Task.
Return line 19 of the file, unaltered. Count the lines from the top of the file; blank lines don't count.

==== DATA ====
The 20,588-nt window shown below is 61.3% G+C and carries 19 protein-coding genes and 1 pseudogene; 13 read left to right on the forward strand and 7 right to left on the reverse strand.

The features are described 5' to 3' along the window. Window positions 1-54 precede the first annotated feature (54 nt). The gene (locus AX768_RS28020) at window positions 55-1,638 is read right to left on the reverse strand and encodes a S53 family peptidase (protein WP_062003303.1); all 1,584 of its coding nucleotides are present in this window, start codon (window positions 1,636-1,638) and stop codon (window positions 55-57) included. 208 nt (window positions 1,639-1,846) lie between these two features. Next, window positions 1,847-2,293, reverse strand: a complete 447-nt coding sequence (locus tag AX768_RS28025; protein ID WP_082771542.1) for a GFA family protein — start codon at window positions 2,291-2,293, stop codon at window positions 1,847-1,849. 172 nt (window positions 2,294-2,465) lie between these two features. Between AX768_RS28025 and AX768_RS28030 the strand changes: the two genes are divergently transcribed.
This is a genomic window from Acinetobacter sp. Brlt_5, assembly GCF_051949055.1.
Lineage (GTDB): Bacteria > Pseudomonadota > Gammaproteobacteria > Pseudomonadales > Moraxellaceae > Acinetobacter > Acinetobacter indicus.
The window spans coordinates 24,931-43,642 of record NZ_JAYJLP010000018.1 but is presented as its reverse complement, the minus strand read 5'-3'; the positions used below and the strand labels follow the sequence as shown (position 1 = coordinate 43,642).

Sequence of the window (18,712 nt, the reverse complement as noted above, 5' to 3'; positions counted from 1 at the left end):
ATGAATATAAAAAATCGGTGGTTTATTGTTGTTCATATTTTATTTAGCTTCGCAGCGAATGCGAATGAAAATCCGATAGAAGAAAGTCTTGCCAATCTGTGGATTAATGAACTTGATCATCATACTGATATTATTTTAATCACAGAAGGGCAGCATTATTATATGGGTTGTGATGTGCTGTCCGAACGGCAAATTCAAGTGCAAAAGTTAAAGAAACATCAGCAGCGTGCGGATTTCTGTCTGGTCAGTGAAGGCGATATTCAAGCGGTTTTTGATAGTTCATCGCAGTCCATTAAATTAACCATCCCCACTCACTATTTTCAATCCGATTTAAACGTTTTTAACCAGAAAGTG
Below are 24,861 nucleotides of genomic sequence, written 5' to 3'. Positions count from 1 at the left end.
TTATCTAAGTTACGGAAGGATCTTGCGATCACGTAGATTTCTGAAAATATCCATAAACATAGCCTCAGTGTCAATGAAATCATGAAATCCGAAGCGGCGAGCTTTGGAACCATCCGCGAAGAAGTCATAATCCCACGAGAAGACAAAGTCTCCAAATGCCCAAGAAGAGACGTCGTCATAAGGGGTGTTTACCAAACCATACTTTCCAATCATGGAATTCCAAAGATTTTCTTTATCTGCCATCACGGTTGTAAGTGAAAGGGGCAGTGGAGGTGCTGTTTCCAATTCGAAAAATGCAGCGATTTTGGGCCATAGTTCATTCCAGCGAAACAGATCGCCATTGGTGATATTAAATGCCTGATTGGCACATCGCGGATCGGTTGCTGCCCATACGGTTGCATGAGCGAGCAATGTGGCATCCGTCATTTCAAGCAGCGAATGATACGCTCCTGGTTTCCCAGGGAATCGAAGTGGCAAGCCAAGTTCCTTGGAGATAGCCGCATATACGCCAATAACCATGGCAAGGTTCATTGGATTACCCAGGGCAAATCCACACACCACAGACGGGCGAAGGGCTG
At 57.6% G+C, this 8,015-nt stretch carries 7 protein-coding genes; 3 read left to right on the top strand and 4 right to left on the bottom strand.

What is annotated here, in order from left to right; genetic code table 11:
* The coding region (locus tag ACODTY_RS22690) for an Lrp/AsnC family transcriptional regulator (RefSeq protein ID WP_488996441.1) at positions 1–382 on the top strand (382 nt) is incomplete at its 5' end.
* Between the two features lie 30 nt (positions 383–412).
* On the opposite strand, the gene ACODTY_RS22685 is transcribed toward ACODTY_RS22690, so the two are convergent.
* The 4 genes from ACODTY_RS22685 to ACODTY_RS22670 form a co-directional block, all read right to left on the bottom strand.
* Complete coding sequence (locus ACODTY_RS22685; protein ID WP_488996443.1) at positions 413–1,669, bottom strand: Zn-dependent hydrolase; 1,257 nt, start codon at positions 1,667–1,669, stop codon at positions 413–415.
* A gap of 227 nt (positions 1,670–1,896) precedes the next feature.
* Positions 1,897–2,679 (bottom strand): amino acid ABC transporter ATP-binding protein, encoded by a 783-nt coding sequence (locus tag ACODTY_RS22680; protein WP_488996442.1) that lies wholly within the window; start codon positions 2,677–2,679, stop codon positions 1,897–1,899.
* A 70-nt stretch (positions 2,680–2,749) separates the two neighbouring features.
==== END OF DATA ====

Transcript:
* A 70-nt stretch (positions 2,680–2,749) separates the two neighbouring features.